Mary Medlicott, Storyteller and Author - Storyworks

Storytelling Starters ~ Talk about remembering!

Storytelling workshops I used to run had one noticeable effect on some of the people who attended. They’d suddenly acquire a new interest in their own past. No doubt this was partly prompted by the fact that I take a wide view of story: in my storytelling world, personal and family story co-exist with myth and folk-tale and legend. The new interest of people coming to workshops would doubtless arise from a fresh perception of how influential memory is in our lives and how strongly it is linked with imagination.

I remember several who attended workshops subsequently deciding to investigate their own parents’ lives and perhaps write books about them. Now I’m hoist with my own petard. Or should I put that differently and say similarly challenged?

The experience:

When I was about three years old, my parents moved to the house in Fishguard where I lived for the next ten years. Their simple reason for moving from High Street to Vergam Terrace was that, with a second child on the way, they needed more room. But where were they to find it? Asking around, my father was advised to go and consult a Miss Mali Evans, a native of Fishguard and a music teacher who’d recently come back there to live. ‘She knows everything,’ was what he was told (a perception my siblings and I would gradually come to realise, though with an ironic smile, was nothing but the truth).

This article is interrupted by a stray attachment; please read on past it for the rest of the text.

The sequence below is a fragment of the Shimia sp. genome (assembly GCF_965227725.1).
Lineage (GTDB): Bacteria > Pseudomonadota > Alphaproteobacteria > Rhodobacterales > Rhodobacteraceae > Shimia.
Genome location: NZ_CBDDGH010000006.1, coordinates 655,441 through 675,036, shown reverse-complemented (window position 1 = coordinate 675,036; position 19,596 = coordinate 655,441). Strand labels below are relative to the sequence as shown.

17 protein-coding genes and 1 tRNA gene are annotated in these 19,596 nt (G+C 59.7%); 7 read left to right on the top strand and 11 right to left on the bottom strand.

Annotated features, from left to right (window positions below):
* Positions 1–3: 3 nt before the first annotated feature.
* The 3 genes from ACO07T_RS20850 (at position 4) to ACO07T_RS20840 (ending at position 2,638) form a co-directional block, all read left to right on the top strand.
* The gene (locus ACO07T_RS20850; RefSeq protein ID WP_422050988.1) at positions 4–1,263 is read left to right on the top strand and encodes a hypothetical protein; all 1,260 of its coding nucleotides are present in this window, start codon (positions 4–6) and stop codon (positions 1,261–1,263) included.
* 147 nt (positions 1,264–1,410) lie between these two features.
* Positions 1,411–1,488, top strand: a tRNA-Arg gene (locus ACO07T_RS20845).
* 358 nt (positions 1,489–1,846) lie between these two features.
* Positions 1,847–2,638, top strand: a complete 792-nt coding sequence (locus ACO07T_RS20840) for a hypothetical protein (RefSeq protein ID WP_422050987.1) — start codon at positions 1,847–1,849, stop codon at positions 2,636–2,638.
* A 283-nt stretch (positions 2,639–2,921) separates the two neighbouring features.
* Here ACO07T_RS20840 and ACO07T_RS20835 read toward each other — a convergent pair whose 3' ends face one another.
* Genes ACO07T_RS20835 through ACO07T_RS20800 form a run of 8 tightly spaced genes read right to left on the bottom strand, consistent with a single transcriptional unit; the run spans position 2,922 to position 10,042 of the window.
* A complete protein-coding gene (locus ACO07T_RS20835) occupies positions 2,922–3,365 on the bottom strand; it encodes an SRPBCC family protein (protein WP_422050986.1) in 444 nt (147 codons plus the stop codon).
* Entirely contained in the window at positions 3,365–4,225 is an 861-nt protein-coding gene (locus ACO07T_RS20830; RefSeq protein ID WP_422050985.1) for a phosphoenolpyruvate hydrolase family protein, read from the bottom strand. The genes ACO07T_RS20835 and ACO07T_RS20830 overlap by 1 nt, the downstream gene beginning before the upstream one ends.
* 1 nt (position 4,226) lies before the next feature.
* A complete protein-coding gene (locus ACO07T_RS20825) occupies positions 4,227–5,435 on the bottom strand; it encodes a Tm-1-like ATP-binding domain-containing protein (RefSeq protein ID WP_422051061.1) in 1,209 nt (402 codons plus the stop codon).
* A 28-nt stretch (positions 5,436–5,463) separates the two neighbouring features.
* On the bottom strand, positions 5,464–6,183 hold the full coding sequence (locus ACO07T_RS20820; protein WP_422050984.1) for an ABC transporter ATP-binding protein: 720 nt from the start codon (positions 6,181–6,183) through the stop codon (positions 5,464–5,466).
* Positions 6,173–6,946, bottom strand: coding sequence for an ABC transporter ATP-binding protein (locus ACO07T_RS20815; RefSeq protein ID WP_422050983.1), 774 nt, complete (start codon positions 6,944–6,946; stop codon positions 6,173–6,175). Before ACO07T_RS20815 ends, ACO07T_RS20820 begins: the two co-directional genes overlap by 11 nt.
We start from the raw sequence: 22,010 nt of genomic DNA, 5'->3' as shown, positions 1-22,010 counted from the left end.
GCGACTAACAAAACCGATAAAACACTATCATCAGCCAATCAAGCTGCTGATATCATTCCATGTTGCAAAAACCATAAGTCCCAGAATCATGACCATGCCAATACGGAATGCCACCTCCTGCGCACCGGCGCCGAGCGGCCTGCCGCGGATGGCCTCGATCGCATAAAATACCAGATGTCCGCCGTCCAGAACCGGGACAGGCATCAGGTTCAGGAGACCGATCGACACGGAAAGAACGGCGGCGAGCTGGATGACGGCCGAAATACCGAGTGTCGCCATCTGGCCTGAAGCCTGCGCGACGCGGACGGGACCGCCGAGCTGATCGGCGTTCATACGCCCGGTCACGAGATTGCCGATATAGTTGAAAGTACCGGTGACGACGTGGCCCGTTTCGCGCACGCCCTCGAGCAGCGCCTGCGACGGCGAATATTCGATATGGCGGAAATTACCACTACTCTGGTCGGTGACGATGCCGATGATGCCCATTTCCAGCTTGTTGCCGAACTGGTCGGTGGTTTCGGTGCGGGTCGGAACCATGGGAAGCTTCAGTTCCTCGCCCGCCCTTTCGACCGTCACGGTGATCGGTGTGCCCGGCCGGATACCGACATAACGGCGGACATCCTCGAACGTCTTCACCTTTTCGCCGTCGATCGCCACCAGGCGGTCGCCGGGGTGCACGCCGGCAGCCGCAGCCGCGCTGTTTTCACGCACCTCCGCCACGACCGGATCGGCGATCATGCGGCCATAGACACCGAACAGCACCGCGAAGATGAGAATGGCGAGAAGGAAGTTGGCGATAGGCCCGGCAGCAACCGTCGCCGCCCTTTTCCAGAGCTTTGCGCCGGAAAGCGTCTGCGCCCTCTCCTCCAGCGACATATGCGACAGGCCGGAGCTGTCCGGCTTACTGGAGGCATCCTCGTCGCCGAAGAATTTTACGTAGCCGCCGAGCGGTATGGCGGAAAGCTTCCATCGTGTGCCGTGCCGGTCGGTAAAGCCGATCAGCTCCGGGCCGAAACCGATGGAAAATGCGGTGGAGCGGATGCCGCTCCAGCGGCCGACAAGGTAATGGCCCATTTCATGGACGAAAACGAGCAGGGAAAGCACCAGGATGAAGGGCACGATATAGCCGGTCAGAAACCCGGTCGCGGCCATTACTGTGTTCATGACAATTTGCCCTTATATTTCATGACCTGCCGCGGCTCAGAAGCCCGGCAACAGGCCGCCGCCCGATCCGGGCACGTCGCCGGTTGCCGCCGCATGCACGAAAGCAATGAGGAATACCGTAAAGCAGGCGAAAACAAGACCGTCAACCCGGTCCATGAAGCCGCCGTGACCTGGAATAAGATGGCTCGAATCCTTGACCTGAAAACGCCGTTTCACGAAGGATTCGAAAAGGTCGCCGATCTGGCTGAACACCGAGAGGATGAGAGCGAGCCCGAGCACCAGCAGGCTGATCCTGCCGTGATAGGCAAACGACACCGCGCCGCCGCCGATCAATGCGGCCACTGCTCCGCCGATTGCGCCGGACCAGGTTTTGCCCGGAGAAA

Aunty Mali was not an aunt by blood. However, moving into her street, we soon became her family and, though she’s no longer alive, she remains one of the major influences in my life and my thinking. Travels with my Welsh Aunt – which was all about her – became one of the storytelling projects I’ve most enjoyed putting together and performing.  Now I’ve begun to take seriously a further challenge – the book about her that, somewhere inside myself, I’ve always felt I would write.

The challenge: